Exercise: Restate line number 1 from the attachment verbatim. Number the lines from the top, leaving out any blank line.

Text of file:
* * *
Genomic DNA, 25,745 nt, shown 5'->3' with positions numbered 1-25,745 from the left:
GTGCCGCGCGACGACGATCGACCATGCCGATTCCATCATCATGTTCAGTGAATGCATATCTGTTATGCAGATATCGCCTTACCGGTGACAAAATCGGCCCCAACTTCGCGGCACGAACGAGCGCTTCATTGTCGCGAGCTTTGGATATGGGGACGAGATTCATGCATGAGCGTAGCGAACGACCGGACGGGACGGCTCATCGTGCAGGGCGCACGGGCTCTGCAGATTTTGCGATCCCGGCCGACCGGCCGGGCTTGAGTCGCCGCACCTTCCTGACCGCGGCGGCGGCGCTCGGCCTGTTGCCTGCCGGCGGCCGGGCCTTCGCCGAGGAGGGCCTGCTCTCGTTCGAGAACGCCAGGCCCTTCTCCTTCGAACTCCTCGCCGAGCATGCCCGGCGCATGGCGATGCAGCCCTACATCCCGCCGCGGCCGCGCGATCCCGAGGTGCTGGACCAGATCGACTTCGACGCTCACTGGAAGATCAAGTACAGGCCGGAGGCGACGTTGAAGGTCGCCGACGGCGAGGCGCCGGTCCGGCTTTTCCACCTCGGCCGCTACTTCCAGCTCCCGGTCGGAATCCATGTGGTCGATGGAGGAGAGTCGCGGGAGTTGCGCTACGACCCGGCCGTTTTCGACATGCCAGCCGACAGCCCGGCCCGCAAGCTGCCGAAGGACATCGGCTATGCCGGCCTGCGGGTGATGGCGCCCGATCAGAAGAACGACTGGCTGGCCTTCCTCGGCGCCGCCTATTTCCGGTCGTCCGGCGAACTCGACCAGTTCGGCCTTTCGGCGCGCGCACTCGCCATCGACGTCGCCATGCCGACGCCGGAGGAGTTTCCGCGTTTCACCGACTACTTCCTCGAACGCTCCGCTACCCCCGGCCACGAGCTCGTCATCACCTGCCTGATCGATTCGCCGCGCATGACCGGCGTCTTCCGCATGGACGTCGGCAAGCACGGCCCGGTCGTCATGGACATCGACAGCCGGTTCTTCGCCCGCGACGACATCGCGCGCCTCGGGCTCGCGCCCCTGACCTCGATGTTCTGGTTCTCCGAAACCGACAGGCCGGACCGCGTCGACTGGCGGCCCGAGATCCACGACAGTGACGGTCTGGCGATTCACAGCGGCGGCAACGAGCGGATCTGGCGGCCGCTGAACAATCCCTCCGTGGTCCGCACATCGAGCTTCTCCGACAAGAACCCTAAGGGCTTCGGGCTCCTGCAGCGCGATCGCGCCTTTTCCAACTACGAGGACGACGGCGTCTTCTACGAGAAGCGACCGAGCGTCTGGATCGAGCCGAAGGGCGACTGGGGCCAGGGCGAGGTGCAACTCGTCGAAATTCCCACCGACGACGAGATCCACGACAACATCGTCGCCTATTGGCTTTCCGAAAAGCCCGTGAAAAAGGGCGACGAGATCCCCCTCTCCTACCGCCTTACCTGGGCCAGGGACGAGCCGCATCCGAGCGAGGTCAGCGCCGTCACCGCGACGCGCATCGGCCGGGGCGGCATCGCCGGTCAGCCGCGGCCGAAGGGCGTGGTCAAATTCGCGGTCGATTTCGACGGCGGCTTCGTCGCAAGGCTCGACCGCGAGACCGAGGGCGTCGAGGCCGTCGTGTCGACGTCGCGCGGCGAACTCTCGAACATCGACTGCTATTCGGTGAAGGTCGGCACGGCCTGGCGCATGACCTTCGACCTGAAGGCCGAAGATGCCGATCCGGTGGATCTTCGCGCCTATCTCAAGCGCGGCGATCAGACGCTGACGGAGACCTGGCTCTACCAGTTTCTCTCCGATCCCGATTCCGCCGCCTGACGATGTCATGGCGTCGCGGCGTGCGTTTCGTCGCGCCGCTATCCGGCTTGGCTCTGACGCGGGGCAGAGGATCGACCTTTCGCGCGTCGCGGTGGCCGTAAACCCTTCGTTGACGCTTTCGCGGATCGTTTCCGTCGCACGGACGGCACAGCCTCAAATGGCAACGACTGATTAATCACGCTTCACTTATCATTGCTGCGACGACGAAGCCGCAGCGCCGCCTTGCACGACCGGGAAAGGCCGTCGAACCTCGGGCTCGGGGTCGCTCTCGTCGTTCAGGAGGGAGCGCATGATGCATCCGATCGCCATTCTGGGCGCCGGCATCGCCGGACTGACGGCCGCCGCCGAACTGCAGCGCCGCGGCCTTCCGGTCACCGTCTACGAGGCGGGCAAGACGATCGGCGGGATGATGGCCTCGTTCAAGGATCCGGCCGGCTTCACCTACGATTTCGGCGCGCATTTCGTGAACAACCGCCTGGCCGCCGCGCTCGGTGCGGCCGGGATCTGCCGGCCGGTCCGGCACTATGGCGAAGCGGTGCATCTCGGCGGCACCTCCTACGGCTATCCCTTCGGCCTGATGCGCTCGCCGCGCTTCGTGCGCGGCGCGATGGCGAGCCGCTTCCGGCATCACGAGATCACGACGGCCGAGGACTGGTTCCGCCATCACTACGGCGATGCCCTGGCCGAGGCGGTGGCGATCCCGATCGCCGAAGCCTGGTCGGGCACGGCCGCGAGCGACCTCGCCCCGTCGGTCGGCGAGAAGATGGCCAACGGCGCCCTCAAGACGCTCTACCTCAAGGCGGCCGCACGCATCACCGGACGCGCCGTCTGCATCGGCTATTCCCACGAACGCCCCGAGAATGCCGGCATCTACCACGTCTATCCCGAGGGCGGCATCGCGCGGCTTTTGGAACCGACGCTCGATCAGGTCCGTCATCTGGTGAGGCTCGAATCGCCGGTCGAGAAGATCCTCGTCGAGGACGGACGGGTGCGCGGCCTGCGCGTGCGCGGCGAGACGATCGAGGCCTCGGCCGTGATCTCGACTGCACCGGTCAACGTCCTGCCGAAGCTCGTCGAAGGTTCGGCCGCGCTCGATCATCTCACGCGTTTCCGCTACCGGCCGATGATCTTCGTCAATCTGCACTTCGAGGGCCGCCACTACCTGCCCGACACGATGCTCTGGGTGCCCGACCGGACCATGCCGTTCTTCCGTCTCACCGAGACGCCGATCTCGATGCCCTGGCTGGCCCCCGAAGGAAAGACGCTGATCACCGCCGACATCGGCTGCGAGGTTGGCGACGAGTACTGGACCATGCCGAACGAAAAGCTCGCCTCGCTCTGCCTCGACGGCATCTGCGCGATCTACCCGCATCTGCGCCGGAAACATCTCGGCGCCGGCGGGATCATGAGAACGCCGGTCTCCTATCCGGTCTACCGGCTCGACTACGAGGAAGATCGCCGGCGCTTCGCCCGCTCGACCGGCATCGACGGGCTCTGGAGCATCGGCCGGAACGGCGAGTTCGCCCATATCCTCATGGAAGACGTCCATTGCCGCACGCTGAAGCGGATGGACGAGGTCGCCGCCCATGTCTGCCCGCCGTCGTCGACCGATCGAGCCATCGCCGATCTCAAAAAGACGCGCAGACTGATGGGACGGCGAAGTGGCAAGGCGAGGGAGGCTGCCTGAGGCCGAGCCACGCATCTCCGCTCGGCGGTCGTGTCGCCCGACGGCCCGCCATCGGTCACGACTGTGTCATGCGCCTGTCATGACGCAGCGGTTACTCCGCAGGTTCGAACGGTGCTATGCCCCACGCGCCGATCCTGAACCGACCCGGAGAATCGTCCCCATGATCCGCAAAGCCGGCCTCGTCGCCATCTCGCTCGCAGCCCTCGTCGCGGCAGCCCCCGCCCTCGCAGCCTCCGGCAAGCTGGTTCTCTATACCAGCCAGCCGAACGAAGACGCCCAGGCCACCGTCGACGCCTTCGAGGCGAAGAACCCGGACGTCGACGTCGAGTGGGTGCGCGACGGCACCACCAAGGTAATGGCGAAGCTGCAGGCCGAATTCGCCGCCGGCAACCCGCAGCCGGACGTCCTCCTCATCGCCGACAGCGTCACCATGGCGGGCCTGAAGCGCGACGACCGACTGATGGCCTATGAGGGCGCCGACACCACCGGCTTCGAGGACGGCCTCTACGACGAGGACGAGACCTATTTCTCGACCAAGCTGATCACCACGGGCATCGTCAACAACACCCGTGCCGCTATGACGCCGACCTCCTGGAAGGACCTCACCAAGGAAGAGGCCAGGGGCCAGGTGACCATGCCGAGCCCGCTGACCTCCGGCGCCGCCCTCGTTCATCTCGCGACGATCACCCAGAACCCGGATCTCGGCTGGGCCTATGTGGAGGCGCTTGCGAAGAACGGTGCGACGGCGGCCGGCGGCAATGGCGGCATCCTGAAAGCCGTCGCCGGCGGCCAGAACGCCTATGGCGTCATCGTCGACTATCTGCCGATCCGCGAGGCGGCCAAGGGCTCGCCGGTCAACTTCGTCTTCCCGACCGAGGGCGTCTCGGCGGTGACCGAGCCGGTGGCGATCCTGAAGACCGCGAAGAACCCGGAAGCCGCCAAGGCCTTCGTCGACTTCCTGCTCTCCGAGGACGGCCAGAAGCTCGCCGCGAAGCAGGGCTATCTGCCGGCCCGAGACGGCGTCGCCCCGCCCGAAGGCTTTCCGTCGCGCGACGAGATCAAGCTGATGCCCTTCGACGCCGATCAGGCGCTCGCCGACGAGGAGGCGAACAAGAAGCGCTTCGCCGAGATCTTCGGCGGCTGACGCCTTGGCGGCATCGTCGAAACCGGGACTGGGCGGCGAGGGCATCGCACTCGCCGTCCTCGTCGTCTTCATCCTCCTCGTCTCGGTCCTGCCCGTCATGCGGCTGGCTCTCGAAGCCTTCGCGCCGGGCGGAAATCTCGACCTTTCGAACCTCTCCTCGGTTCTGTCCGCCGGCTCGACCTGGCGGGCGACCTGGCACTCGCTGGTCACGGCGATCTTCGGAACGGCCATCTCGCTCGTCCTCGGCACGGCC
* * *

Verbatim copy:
Genomic DNA, 25,745 nt, shown 5'->3' with positions numbered 1-25,745 from the left: